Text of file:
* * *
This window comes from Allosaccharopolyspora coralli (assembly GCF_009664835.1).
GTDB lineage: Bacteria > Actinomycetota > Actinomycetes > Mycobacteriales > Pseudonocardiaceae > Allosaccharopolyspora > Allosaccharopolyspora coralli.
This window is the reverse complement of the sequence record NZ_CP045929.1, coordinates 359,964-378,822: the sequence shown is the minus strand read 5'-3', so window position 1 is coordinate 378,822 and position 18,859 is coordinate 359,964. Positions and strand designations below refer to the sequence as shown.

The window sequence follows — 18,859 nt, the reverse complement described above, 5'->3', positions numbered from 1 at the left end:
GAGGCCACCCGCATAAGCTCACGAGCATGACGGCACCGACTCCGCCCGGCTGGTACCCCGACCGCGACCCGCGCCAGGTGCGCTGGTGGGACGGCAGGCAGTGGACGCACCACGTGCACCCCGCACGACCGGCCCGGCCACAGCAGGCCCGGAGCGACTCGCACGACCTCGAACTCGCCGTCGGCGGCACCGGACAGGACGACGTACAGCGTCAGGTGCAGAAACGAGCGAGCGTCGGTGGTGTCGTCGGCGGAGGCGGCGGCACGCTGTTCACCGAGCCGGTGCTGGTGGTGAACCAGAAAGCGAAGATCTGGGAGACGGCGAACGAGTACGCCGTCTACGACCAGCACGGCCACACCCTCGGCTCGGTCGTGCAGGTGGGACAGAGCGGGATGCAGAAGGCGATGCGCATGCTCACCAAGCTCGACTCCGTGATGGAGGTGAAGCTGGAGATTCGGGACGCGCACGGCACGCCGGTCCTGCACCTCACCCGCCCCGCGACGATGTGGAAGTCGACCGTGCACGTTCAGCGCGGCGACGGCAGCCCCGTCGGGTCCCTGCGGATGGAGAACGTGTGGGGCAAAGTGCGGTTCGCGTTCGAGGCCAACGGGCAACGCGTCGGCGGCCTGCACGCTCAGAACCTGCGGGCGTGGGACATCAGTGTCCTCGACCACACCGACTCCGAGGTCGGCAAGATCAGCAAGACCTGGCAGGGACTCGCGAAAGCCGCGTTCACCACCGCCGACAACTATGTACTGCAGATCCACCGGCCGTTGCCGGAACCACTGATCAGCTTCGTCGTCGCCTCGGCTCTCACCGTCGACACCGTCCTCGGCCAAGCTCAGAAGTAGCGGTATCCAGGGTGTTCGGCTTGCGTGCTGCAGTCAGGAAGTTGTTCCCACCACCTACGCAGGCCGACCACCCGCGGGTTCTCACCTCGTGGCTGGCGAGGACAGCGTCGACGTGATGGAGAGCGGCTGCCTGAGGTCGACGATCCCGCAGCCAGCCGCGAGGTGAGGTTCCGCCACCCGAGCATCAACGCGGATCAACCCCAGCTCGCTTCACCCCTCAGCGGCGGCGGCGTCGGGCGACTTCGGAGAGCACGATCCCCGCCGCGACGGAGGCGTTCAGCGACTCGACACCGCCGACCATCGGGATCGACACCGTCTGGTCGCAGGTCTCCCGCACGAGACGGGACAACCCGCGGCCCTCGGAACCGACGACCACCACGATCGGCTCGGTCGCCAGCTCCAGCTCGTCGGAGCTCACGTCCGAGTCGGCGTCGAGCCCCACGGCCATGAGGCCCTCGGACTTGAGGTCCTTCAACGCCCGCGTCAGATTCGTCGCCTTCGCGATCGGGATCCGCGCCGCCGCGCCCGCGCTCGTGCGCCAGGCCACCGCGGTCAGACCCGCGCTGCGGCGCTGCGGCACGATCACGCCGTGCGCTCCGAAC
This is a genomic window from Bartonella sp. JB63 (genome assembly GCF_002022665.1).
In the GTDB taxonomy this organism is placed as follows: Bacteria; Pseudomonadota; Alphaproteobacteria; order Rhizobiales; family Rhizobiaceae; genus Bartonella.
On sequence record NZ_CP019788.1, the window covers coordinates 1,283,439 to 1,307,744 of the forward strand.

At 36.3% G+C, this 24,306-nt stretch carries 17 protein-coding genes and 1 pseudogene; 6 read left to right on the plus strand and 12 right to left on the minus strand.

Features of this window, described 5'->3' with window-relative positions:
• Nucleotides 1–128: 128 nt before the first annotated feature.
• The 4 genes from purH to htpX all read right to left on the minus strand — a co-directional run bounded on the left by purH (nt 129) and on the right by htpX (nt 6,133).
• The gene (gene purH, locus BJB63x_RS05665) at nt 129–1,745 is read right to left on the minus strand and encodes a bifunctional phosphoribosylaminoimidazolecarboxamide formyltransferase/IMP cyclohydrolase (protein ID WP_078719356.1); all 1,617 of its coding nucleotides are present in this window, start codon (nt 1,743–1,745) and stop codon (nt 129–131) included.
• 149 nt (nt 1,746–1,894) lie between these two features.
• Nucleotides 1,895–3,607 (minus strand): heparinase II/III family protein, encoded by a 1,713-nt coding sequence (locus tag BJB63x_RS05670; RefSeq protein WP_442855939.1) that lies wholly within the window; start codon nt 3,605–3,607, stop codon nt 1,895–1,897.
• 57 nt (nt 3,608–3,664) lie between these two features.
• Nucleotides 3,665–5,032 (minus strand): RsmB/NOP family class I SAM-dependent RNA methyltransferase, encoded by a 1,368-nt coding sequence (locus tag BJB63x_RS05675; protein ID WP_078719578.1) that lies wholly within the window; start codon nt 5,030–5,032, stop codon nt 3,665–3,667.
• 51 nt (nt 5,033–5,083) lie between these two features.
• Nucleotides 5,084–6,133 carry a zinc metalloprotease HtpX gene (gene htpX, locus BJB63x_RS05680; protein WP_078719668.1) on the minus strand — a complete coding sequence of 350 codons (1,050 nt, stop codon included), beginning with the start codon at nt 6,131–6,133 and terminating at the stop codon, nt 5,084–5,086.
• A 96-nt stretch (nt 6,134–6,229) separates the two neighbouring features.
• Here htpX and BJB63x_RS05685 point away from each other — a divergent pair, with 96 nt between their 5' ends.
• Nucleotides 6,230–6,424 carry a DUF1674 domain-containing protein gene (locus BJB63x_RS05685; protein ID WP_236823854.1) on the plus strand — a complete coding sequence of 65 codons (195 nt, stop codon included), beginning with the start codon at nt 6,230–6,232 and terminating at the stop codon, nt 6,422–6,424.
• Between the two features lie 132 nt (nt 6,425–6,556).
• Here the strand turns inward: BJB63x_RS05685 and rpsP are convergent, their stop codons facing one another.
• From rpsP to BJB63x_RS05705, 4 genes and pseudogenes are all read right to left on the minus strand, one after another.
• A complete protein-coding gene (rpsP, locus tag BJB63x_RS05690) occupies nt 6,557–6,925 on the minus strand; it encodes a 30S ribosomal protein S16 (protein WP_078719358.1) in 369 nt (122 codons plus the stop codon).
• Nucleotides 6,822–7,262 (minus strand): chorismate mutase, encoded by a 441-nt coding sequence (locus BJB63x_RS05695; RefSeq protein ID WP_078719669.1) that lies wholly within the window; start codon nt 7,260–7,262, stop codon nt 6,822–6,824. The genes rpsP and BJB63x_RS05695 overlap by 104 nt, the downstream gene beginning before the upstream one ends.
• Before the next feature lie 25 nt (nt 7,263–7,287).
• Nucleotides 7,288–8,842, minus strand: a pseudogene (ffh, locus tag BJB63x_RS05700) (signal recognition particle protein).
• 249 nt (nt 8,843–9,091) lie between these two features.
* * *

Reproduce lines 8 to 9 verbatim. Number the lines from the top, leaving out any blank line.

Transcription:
On sequence record NZ_CP019788.1, the window covers coordinates 1,283,439 to 1,307,744 of the forward strand.

At 36.3% G+C, this 24,306-nt stretch carries 17 protein-coding genes and 1 pseudogene; 6 read left to right on the plus strand and 12 right to left on the minus strand.